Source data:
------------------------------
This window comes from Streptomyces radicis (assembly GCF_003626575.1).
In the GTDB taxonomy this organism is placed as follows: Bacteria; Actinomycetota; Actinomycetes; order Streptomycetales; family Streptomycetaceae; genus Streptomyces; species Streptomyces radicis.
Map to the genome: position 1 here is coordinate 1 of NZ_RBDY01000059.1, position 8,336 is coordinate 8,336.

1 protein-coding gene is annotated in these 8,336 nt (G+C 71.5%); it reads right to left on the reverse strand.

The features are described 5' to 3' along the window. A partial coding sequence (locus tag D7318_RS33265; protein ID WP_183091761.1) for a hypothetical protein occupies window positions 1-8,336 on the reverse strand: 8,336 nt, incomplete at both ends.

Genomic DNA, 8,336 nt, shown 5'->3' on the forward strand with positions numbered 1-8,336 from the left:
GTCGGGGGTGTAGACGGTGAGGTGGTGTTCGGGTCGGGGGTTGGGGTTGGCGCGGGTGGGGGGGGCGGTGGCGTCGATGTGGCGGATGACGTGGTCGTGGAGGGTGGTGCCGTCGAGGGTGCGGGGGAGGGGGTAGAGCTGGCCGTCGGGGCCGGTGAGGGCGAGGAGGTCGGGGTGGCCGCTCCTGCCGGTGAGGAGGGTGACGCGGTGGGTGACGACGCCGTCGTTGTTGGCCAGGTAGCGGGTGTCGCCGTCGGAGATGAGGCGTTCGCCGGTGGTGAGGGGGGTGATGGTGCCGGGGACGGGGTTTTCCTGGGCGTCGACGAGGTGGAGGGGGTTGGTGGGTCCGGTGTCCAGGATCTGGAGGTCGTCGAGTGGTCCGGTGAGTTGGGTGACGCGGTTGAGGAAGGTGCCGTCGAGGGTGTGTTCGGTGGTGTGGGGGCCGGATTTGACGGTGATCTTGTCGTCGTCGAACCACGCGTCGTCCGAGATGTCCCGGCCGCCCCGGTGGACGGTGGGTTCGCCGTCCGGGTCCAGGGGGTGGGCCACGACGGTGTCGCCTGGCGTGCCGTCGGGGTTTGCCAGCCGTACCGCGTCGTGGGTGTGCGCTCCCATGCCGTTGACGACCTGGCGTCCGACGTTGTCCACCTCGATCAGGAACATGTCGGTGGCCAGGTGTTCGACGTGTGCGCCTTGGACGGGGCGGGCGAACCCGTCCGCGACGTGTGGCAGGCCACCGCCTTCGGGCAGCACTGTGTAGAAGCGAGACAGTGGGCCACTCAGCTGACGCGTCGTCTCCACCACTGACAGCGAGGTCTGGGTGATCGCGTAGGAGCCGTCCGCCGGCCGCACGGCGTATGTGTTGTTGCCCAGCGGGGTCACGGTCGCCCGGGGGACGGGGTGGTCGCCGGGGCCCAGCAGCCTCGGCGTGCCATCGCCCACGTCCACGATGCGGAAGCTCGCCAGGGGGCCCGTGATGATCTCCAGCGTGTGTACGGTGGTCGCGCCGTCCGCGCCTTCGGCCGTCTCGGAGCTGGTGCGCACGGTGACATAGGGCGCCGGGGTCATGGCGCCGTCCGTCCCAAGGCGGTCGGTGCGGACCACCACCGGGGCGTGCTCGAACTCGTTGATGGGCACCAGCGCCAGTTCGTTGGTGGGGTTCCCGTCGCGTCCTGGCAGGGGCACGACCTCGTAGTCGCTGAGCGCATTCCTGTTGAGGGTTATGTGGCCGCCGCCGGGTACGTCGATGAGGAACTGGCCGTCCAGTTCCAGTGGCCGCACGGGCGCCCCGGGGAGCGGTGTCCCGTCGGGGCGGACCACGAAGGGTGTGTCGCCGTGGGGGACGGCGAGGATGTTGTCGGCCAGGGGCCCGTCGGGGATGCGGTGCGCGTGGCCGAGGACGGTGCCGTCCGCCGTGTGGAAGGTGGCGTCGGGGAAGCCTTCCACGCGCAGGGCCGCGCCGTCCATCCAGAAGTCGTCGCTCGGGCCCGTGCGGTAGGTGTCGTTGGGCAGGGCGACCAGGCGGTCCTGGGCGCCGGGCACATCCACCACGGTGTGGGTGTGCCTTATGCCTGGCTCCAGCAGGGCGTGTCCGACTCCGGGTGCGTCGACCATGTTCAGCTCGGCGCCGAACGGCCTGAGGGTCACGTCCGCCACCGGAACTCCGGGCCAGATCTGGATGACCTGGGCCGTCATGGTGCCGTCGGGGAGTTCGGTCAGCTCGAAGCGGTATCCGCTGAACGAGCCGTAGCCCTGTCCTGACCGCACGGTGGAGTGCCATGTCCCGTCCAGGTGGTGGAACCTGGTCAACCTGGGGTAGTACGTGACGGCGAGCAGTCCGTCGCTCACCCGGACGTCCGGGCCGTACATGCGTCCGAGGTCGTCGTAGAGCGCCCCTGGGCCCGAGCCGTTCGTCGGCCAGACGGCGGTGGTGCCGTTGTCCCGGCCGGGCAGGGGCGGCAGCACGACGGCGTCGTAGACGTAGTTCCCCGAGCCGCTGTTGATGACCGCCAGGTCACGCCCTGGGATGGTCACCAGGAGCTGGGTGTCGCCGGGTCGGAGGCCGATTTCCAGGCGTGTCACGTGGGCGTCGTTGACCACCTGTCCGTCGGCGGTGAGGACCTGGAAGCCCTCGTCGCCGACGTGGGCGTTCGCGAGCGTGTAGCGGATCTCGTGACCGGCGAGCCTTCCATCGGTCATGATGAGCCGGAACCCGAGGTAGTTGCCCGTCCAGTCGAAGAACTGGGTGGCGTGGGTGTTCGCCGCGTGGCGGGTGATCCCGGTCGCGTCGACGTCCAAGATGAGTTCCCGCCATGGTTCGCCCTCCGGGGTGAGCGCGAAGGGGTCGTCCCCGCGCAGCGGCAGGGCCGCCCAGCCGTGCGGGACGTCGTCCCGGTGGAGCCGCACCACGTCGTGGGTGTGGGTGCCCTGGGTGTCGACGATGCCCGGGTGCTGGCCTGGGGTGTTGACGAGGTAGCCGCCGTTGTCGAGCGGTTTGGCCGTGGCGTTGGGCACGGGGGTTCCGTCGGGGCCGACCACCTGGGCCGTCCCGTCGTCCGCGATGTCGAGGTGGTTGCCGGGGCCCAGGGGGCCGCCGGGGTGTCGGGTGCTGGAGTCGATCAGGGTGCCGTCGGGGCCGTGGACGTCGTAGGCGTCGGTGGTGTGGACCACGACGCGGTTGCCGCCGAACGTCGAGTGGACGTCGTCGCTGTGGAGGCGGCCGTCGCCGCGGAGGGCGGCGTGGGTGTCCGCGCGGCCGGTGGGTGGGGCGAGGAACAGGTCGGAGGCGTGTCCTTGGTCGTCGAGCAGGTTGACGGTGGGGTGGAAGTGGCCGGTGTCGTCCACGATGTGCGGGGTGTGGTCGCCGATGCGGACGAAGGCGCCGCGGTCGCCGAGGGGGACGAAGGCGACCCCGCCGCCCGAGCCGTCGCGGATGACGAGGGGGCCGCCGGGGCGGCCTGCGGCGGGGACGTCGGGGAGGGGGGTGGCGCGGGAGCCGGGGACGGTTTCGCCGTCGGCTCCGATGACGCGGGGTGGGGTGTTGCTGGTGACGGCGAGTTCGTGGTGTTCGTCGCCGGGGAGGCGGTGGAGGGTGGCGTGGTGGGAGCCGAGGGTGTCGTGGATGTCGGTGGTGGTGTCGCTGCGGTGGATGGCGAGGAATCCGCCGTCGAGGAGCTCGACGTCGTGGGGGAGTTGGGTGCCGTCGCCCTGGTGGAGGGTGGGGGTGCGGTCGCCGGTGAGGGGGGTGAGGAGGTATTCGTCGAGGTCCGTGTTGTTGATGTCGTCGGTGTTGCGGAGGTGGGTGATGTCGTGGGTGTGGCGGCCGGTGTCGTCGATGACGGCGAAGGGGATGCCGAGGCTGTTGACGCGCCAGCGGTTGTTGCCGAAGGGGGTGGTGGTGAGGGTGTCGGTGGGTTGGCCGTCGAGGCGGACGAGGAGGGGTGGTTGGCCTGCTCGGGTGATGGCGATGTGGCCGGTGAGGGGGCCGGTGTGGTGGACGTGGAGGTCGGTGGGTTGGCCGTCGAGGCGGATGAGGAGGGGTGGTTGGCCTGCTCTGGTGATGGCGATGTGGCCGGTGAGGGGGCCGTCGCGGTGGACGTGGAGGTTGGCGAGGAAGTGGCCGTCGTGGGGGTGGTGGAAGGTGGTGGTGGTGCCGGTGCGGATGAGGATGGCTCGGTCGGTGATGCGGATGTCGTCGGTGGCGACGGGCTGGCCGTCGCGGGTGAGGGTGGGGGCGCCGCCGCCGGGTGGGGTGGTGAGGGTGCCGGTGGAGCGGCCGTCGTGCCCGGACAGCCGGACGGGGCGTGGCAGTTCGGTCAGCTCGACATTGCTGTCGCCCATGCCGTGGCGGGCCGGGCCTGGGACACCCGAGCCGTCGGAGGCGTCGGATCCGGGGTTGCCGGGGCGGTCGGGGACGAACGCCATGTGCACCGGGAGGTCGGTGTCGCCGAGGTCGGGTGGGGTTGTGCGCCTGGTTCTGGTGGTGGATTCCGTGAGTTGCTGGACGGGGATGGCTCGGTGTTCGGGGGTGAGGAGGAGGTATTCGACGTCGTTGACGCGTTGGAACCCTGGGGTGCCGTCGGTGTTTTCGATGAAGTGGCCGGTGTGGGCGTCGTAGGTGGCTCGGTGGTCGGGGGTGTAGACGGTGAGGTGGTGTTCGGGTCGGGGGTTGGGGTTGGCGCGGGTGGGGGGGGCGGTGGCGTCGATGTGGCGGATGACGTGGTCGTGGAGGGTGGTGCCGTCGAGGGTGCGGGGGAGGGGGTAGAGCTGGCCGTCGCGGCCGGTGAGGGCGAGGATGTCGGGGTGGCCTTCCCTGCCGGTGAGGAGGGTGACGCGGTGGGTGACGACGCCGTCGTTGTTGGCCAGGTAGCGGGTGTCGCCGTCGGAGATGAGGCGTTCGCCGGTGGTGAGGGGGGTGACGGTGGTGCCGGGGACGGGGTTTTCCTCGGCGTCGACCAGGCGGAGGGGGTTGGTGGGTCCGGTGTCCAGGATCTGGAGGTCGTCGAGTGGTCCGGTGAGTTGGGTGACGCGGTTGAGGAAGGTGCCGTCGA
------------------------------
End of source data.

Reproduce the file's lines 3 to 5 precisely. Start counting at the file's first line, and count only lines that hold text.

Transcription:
Map to the genome: position 1 here is coordinate 1 of NZ_RBDY01000059.1, position 8,336 is coordinate 8,336.

1 protein-coding gene is annotated in these 8,336 nt (G+C 71.5%); it reads right to left on the reverse strand.

The features are described 5' to 3' along the window. A partial coding sequence (locus tag D7318_RS33265; protein ID WP_183091761.1) for a hypothetical protein occupies window positions 1-8,336 on the reverse strand: 8,336 nt, incomplete at both ends.